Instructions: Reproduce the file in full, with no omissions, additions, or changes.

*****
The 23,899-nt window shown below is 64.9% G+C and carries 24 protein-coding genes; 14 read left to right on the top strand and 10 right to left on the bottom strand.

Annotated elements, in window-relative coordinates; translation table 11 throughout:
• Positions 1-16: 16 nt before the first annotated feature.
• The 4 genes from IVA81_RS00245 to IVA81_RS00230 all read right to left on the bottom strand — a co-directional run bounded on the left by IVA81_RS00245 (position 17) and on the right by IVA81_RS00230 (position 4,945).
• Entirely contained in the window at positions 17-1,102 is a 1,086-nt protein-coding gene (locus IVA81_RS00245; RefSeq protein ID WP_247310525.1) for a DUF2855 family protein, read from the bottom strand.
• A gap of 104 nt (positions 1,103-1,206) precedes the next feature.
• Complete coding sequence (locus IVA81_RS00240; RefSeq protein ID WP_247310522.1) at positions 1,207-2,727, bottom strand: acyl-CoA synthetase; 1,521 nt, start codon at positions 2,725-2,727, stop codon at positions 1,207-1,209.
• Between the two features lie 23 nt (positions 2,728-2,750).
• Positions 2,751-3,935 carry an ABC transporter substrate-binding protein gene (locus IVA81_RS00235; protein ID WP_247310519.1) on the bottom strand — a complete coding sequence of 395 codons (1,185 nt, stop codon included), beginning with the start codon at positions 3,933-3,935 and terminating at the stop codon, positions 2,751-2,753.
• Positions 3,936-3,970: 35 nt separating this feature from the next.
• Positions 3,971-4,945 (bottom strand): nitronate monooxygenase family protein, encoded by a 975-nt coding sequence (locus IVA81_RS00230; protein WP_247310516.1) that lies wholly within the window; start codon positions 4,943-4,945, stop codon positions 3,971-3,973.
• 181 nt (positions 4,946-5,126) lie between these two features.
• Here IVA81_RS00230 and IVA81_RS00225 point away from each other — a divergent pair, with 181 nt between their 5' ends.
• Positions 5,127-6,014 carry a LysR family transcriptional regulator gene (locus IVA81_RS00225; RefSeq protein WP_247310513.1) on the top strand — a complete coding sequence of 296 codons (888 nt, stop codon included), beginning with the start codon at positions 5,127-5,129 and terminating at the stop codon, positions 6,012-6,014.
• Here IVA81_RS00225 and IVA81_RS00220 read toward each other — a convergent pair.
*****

The 23,899-nt window shown below is 64.9% G+C and carries 24 protein-coding genes; 14 read left to right on the top strand and 10 right to left on the bottom strand.

Annotated elements, in window-relative coordinates; translation table 11 throughout:
• Positions 1-16: 16 nt before the first annotated feature.
• The 4 genes from IVA81_RS00245 to IVA81_RS00230 all read right to left on the bottom strand — a co-directional run bounded on the left by IVA81_RS00245 (position 17) and on the right by IVA81_RS00230 (position 4,945).
• Entirely contained in the window at positions 17-1,102 is a 1,086-nt protein-coding gene (locus IVA81_RS00245; RefSeq protein ID WP_247310525.1) for a DUF2855 family protein, read from the bottom strand.
• A gap of 104 nt (positions 1,103-1,206) precedes the next feature.
• Complete coding sequence (locus IVA81_RS00240; RefSeq protein ID WP_247310522.1) at positions 1,207-2,727, bottom strand: acyl-CoA synthetase; 1,521 nt, start codon at positions 2,725-2,727, stop codon at positions 1,207-1,209.
• Between the two features lie 23 nt (positions 2,728-2,750).
• Positions 2,751-3,935 carry an ABC transporter substrate-binding protein gene (locus IVA81_RS00235; protein ID WP_247310519.1) on the bottom strand — a complete coding sequence of 395 codons (1,185 nt, stop codon included), beginning with the start codon at positions 3,933-3,935 and terminating at the stop codon, positions 2,751-2,753.
• Positions 3,936-3,970: 35 nt separating this feature from the next.
• Positions 3,971-4,945 (bottom strand): nitronate monooxygenase family protein, encoded by a 975-nt coding sequence (locus IVA81_RS00230; protein WP_247310516.1) that lies wholly within the window; start codon positions 4,943-4,945, stop codon positions 3,971-3,973.
• 181 nt (positions 4,946-5,126) lie between these two features.
• Here IVA81_RS00230 and IVA81_RS00225 point away from each other — a divergent pair, with 181 nt between their 5' ends.
• Positions 5,127-6,014 carry a LysR family transcriptional regulator gene (locus IVA81_RS00225; RefSeq protein WP_247310513.1) on the top strand — a complete coding sequence of 296 codons (888 nt, stop codon included), beginning with the start codon at positions 5,127-5,129 and terminating at the stop codon, positions 6,012-6,014.
• Here IVA81_RS00225 and IVA81_RS00220 read toward each other — a convergent pair.